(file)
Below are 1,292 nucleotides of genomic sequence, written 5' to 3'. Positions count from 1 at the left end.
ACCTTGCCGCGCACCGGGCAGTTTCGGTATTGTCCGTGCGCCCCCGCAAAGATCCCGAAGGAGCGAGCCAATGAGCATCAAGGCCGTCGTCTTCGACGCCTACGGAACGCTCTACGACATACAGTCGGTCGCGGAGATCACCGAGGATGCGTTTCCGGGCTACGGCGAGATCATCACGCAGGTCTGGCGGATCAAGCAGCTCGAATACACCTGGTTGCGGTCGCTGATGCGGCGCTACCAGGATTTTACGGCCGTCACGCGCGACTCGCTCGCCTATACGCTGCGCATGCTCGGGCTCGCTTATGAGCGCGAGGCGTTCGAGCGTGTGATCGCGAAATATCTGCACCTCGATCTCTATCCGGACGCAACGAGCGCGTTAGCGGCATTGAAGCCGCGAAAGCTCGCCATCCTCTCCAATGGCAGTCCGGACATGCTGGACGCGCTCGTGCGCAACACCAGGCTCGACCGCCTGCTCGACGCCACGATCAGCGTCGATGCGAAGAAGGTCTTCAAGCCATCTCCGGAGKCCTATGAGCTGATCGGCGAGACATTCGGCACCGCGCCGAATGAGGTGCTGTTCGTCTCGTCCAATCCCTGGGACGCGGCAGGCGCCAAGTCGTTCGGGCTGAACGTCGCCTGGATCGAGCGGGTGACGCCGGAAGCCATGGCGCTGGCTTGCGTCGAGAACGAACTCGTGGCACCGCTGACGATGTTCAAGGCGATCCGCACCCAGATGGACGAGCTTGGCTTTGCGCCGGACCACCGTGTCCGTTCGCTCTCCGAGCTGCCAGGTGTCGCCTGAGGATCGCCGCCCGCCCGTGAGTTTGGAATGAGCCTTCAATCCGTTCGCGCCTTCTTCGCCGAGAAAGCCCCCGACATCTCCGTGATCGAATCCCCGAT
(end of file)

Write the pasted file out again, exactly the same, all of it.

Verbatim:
Below are 1,292 nucleotides of genomic sequence, written 5' to 3'. Positions count from 1 at the left end.
ACCTTGCCGCGCACCGGGCAGTTTCGGTATTGTCCGTGCGCCCCCGCAAAGATCCCGAAGGAGCGAGCCAATGAGCATCAAGGCCGTCGTCTTCGACGCCTACGGAACGCTCTACGACATACAGTCGGTCGCGGAGATCACCGAGGATGCGTTTCCGGGCTACGGCGAGATCATCACGCAGGTCTGGCGGATCAAGCAGCTCGAATACACCTGGTTGCGGTCGCTGATGCGGCGCTACCAGGATTTTACGGCCGTCACGCGCGACTCGCTCGCCTATACGCTGCGCATGCTCGGGCTCGCTTATGAGCGCGAGGCGTTCGAGCGTGTGATCGCGAAATATCTGCACCTCGATCTCTATCCGGACGCAACGAGCGCGTTAGCGGCATTGAAGCCGCGAAAGCTCGCCATCCTCTCCAATGGCAGTCCGGACATGCTGGACGCGCTCGTGCGCAACACCAGGCTCGACCGCCTGCTCGACGCCACGATCAGCGTCGATGCGAAGAAGGTCTTCAAGCCATCTCCGGAGKCCTATGAGCTGATCGGCGAGACATTCGGCACCGCGCCGAATGAGGTGCTGTTCGTCTCGTCCAATCCCTGGGACGCGGCAGGCGCCAAGTCGTTCGGGCTGAACGTCGCCTGGATCGAGCGGGTGACGCCGGAAGCCATGGCGCTGGCTTGCGTCGAGAACGAACTCGTGGCACCGCTGACGATGTTCAAGGCGATCCGCACCCAGATGGACGAGCTTGGCTTTGCGCCGGACCACCGTGTCCGTTCGCTCTCCGAGCTGCCAGGTGTCGCCTGAGGATCGCCGCCCGCCCGTGAGTTTGGAATGAGCCTTCAATCCGTTCGCGCCTTCTTCGCCGAGAAAGCCCCCGACATCTCCGTGATCGAATCCCCGAT